|Baseball Ticker: Week of May 28, 2007|
Written by Matt Souders (Contact & Archive) on May 27, 2007
Two Start Pitchers Worth Using:
You Make the Call:
Eight games this week:
Seven games this week:
At the hitter’s parks this week:
Ratchet them up!
Richie Sexson (1B, Mariners): It's late May and Sexson is hitting worse than half the pitchers in the NL. Why would I put him on this list? Because it's late May. The flowers are in bloom, the weather is warming up, and it's the season of the annual Sexson hot streak. The perennial slow starter is off to one of the worst starts of his life, but he's showed signs of life in the last several games since returning to the Mariner line-up, collecting more walks than Ks and hitting a lot of balls hard. Your league mates may have given up on him. If he can be had for cheap (or on the wire), grab him and enjoy to 30 HRs he's about to hit.
Octavio Dotel (CL, Royals): I just got a look at the former Astros phenom in live action for his second appearance since returning from the DL. He got hit around in his first appearance, but he looked electric Friday against a Mariners' line-up that knocked probable all-star Gil Meche around for 7 early runs. I saw no indication of injury trouble on the horizon for the oft-injured relief ace. He threw free and easy and 94-96 mph with movement. The Royals may finally have their closer.
Jack Cust (DH, Athletics): Just another flash in the pan? Big flies and big K rates usually spell doom for the late-bloomers who arrive with 6 HR weeks, but Cust isn't one of those one-week wonders. He has some of the best plate discipline in organized baseball (many of his Ks are of the looking variety) and lazy-fine strike zone judgment. He's one of the most extreme all-or-nothing pitch-stalking power hitters I've ever witnessed, and as such, even when he's not seeing the ball well, he'll get on base and keep you relatively satisfied. The only question is what the As will do when Piazza, Kotsay, Bradley, Snelling, et al start to come back from their injuries and encroach on Cust's playing time. You can bet they'll move a few players for relief depth to help make up for the absence of Huston Street and Justin Duchscherer. As of now, Cust is a full time DH and a very productive one at that.
Miguel Tejada (SS, Orioles): Something has definitely been weird about this season for Tejada. He's spent his entire career slugging for the gaps and banging out a productive .280-.300 average, but this year, he's hitting a shockingly empty .310. The power has gone out of his swing to date. I just can't believe that will continue. He's too good a hitter to suddenly become Juan Pierre.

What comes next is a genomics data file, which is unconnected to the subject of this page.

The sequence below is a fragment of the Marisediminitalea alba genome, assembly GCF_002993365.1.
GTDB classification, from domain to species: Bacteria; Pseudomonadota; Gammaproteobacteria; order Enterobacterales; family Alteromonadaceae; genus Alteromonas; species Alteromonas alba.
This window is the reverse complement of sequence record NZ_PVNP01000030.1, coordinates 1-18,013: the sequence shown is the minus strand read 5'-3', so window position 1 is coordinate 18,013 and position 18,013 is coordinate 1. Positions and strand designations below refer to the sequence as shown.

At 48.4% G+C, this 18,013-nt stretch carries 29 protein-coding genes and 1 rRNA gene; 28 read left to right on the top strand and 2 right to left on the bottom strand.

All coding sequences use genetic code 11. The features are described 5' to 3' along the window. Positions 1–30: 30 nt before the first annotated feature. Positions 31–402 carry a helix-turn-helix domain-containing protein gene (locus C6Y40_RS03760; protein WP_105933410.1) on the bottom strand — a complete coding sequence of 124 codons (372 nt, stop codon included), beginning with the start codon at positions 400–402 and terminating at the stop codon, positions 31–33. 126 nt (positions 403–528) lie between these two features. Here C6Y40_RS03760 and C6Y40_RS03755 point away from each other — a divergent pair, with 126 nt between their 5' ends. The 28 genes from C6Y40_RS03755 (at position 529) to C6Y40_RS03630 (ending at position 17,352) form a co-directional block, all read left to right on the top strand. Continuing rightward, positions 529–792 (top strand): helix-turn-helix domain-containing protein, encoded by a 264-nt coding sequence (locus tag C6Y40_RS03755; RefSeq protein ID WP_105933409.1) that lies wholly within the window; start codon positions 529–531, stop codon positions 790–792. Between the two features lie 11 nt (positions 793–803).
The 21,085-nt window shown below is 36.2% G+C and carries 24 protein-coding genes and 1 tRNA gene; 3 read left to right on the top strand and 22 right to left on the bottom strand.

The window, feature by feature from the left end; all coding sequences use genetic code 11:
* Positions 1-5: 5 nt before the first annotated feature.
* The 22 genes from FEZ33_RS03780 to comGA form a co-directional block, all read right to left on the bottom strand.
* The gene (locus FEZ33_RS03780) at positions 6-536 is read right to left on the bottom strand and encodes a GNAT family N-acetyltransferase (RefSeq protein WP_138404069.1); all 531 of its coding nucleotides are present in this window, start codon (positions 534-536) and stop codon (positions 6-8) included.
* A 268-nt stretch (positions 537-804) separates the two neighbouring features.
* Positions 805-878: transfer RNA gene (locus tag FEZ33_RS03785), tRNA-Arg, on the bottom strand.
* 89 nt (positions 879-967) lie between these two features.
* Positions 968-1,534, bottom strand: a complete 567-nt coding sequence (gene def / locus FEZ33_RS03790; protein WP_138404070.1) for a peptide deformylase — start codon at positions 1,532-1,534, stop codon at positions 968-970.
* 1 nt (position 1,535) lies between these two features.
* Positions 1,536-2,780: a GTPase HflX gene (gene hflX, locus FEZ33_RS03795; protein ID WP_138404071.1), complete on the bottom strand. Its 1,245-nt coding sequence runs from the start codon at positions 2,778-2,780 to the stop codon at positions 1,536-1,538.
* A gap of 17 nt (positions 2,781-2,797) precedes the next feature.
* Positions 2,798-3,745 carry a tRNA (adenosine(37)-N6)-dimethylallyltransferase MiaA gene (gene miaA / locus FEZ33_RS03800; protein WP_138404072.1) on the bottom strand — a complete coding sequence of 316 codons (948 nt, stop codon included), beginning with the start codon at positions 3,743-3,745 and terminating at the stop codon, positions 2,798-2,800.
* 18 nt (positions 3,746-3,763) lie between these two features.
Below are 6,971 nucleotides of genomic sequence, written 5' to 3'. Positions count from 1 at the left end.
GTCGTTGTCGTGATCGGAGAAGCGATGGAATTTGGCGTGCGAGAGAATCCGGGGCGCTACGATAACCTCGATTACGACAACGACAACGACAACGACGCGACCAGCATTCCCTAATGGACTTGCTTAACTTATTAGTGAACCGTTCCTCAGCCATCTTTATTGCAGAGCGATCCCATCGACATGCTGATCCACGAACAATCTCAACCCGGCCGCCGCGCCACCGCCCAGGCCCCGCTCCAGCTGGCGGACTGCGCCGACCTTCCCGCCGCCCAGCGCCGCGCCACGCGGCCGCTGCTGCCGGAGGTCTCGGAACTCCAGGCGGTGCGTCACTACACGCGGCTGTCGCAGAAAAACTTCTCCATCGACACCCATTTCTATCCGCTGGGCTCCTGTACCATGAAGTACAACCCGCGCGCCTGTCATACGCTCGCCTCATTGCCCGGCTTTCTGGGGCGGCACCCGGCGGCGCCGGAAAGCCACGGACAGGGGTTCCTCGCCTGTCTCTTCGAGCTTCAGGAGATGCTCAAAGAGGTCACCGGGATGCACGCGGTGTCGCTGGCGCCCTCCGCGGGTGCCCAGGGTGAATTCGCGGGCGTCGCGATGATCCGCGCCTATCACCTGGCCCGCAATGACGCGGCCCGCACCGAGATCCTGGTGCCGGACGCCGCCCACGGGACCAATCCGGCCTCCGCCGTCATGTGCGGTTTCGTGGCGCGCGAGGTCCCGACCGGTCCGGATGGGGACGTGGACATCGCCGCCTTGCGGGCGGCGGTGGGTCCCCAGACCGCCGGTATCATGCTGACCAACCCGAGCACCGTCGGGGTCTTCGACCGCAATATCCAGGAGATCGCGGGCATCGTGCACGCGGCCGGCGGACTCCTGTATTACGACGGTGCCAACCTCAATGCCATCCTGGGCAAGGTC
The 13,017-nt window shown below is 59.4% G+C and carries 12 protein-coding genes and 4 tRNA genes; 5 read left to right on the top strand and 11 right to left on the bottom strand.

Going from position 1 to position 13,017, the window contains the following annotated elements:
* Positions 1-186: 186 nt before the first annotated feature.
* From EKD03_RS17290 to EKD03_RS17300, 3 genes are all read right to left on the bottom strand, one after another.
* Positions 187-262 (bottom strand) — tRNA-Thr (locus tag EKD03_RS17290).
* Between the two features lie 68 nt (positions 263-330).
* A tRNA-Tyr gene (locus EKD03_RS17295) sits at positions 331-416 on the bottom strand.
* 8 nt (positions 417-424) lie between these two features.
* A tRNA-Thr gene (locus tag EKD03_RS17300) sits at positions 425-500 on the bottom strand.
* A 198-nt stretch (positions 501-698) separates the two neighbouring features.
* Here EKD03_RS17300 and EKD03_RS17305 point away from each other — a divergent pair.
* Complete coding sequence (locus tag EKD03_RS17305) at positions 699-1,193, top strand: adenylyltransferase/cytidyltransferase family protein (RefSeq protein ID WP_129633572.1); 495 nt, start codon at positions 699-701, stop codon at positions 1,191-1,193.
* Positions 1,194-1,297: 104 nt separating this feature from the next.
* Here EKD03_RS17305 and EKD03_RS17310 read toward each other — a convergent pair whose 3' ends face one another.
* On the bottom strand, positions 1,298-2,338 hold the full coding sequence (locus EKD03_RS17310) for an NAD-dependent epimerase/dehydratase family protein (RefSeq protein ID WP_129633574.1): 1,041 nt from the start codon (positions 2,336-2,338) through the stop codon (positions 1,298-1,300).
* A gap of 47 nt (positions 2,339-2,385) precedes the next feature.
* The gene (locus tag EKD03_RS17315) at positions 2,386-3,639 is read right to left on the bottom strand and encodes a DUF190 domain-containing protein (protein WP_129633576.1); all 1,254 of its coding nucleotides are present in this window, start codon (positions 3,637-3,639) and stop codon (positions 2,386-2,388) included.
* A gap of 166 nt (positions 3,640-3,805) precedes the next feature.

Ratchet them down!
Carlos Zambrano (SP, Cubs): I sincerely hope you didn't waste a first or second round pick on Zambrano, because all of the relevant trends in his pitching profile point toward his overuse leading to (at a minimum) a drop in effectiveness, possibly even an impending trip to the DL. His walk rate has been on the rise, to the point where he's walking one every other inning now. His K rate has fallen some this year as well, and he's becoming increasingly hittable and prone to short-inning starts. If you have Zambrano on your roster, you might consider trading him.
Jason Marquis (SP, Cubs): Two Cubbies in one ticker, and they're both on the wrong list. A lot of folks are starting to take Marquis seriously as a quality starter, but don't be fooled. He's pitching in some incredibly good luck right now, with a HR/F of just north of 5% (unsustainably low even for a true ace), a BABIP of .210 (the Cubs as a team are around .285) and a very poor K/BB. He's going to get splattered eventually and his owners are going to have buyers remorse.
J.J. Hardy (SS, Brewers): It may be partially due to a relatively weak early schedule for the Brewers, partially due to some good fortune, and partially due to his undeniably large talent, but there's simply no way that Hardy continues to slug anywhere remotely near .600. Throughout his minor league career, Hardy was lucky to slug .400 (granted, there were some pitchers parks on his multi-city tour of the Brewers farm system), and equally interesting is the fact that Hardy has always had an excellent eye ratio (almost as many walks as strikeouts) until this season when he suddenly turned up the dial on his swing and started striking out more than twice as often as he walked (which has thus far been a rare occurrence for Hardy in 2007). He's turned himself into a one-dimensional slugger and is still somehow hitting over .300 and slugging .608. That's unsustainable entirely Expect a MAJOR crash for Hardy. He'll be a good player, but I'd be surprised if he hits 15 more HRs the entire rest of 2007 let along manages a .275 BA the rest of the way.
Reggie Willits (OF, Angels): Please...do yourselves a favor and stay away from owners who are offering you Willits claiming he's a sure thing for a bunch of steals and a high BA with lots of runs scored. The man is on one of the luckiest runs in recent memory. It won't last. He's a journeyman for a reason, called up at 25 after an unspectacular minor league career in which his on base percentage consistently exceeding his slugging percentage. He's got a good eye, but in the big leagues, they're going to knock the bat out of his hands and he's going to disappear.